For this weeks blog I’ve decided to take a break from complaining and concentrate on the theory behind server storage, paying particular attention to Apple’s Mac Mini Server offering.
Mac Mini Server: An Overview
As some of you are aware, Apple has shipped the server edition of its popular Mac Mini line since October 2009, with the main advantages being a second internal Hard Drive and a copy of Mac OS X Server, but at the cost of an optical drive – something rarely used on a server. Due to this Hard Drive configuration a whole new world of storage options is opened to an administrator.
Option 1: JBOD (Just a Bunch Of Disks)
The easiest (and most common – at least with SOHO) setup is to use each hard drive for storage. This could be using the primary Hard Drive for Mail and configuration storage and the secondary Hard Drive used for file storage, or any combination of the above.
Pros: Simple and easy to configure. Very similar to how an end-user might use a second Hard Drive on a workstation.
Cons: No internal backup tool, no redundancy protection from a Hard Drive failure.
Option 2: RAID 0 (Striping)
This is the best use of the built in Hard Drives to maximise speed. This would show the entire storage as one volume of around 1TB and provide around twice the read/write speed when using the built in Hard Drives.
Pros: Around twice the read/write speed as the JDOB setup.
Cons: Double the risk of data loss (lose one Hard Drive and you will lose all the data).
Option 3: RAID 1 (Mirroring)
This is the best use of the built in Hard Drives to maximise redundancy. This would show the entire storage as one volume of around 500GB and provide around the same level of performance but with twice the redundancy.
Pros: Can survive and continue working with one Hard Drive failed.
Cons: Duplication of Data (using both Hard Drives to store the same data, effectively halving your storage paid for), no protection from accidental file deletion and/or corruption.
Option 4: JBOD with Time Machine
This uses the primary drive for all storage for all services and data, with the secondary drive used solely for a Time Machine backup of the main drive. This is the second easiest (and second most popular for SOHO) configuration for administrators.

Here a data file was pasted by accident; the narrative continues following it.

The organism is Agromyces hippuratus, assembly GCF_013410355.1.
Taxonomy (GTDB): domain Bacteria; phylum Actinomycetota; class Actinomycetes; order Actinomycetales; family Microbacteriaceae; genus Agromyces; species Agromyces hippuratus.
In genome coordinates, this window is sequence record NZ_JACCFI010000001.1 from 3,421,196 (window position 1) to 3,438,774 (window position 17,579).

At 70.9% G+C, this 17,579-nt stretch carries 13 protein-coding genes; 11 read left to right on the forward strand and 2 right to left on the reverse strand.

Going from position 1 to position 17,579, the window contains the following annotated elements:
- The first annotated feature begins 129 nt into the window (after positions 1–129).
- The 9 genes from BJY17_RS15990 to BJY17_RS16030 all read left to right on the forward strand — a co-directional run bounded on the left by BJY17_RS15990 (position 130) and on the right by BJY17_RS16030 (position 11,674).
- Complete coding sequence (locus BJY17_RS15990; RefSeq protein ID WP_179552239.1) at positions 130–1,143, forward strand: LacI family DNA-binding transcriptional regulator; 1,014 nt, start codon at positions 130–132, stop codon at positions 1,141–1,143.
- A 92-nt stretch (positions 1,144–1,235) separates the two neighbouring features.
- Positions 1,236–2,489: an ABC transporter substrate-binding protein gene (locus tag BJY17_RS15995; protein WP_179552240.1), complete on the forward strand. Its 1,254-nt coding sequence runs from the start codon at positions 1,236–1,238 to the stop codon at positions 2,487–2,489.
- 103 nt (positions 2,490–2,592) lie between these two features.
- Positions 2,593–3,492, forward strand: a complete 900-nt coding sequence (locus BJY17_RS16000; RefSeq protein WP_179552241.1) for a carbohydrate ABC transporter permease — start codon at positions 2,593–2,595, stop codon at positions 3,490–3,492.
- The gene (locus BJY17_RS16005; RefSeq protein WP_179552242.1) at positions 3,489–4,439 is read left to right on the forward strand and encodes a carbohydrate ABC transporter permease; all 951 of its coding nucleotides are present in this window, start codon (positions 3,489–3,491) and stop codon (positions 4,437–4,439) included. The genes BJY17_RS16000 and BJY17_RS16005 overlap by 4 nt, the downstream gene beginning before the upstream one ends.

Pros: Fully internal backups (very difficult to miss a backup!), much quicker restores if required.
Cons: Time Machine cannot completely backup a Mac OS X Server (See Apple Knowledge Base Article “Understanding Time Machine as a Server Backup Tool”.
Option 5: JBOD with OS Segregation
This uses the primary drive for the OS of the server only with all other data (including service data) storage on the secondary drive. The OS data is kept to a minimum (typically 10-15 GB) to facilitate fast backup to the secondary drive.
Pros: Stops any service data filling up the OS drive (and potentially crashing the server), allows selective and quicker restore if required.
Cons: A large portion of the primary Hard Drive storage is wasted.
No option is ideally suited to every situation and every solution. A particular set of requirements may dictate the use of, for example, option 2 for speed, in which case the solution architect would need to take into account the need for complete and often backups.
For a general use server, I tend to lean towards option 5, using a custom shell script to take a disk image (or snapshot) of the boot drive every evening, and a backup to an external Hard Drive daily. Due to the snapshots, the backup will only need to backup the secondary drive. In a real world test, I have been able to restore the boot Hard Drive’s OS is under 40 minutes!
What about you? How have you setup the storage on your Mac Mini? If given the opportunity, how would you? Any points I’ve missed?
Please let us know in the comments below.
P.S. Congratulations on McLaren for the release of their MP4-27 2012 F1 car!
Apple Knowledge Base Article “Understanding Time Machine as a Server Backup Tool”